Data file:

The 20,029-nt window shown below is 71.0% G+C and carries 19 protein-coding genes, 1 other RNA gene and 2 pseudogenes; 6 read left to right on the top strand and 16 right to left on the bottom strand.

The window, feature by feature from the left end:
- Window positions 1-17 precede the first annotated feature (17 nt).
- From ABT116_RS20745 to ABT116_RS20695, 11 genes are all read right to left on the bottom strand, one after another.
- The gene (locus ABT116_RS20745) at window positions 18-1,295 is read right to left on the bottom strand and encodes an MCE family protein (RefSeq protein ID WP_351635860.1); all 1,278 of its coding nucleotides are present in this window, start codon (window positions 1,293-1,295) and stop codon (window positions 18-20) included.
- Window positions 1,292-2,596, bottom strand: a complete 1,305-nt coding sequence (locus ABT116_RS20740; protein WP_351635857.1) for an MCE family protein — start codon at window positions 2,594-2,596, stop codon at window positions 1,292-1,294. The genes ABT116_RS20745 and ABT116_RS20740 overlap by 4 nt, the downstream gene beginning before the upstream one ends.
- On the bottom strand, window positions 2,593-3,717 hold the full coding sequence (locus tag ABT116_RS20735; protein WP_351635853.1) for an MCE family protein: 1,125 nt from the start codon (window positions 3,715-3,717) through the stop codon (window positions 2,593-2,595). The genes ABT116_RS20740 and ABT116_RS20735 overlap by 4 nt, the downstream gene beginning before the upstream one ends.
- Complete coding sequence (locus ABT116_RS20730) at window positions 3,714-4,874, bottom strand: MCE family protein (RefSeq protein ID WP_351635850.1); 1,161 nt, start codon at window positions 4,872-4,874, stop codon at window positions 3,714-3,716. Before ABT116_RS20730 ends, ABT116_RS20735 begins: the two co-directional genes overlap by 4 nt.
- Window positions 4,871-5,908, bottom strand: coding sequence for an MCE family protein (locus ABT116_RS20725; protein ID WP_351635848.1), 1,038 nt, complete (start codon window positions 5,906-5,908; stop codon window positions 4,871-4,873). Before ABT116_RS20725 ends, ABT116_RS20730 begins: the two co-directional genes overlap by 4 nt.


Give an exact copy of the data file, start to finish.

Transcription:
The 20,029-nt window shown below is 71.0% G+C and carries 19 protein-coding genes, 1 other RNA gene and 2 pseudogenes; 6 read left to right on the top strand and 16 right to left on the bottom strand.

The window, feature by feature from the left end:
- Window positions 1-17 precede the first annotated feature (17 nt).
- From ABT116_RS20745 to ABT116_RS20695, 11 genes are all read right to left on the bottom strand, one after another.
- The gene (locus ABT116_RS20745) at window positions 18-1,295 is read right to left on the bottom strand and encodes an MCE family protein (RefSeq protein ID WP_351635860.1); all 1,278 of its coding nucleotides are present in this window, start codon (window positions 1,293-1,295) and stop codon (window positions 18-20) included.
- Window positions 1,292-2,596, bottom strand: a complete 1,305-nt coding sequence (locus ABT116_RS20740; protein WP_351635857.1) for an MCE family protein — start codon at window positions 2,594-2,596, stop codon at window positions 1,292-1,294. The genes ABT116_RS20745 and ABT116_RS20740 overlap by 4 nt, the downstream gene beginning before the upstream one ends.
- On the bottom strand, window positions 2,593-3,717 hold the full coding sequence (locus tag ABT116_RS20735; protein WP_351635853.1) for an MCE family protein: 1,125 nt from the start codon (window positions 3,715-3,717) through the stop codon (window positions 2,593-2,595). The genes ABT116_RS20740 and ABT116_RS20735 overlap by 4 nt, the downstream gene beginning before the upstream one ends.
- Complete coding sequence (locus ABT116_RS20730) at window positions 3,714-4,874, bottom strand: MCE family protein (RefSeq protein ID WP_351635850.1); 1,161 nt, start codon at window positions 4,872-4,874, stop codon at window positions 3,714-3,716. Before ABT116_RS20730 ends, ABT116_RS20735 begins: the two co-directional genes overlap by 4 nt.
- Window positions 4,871-5,908, bottom strand: coding sequence for an MCE family protein (locus ABT116_RS20725; protein ID WP_351635848.1), 1,038 nt, complete (start codon window positions 5,906-5,908; stop codon window positions 4,871-4,873). Before ABT116_RS20725 ends, ABT116_RS20730 begins: the two co-directional genes overlap by 4 nt.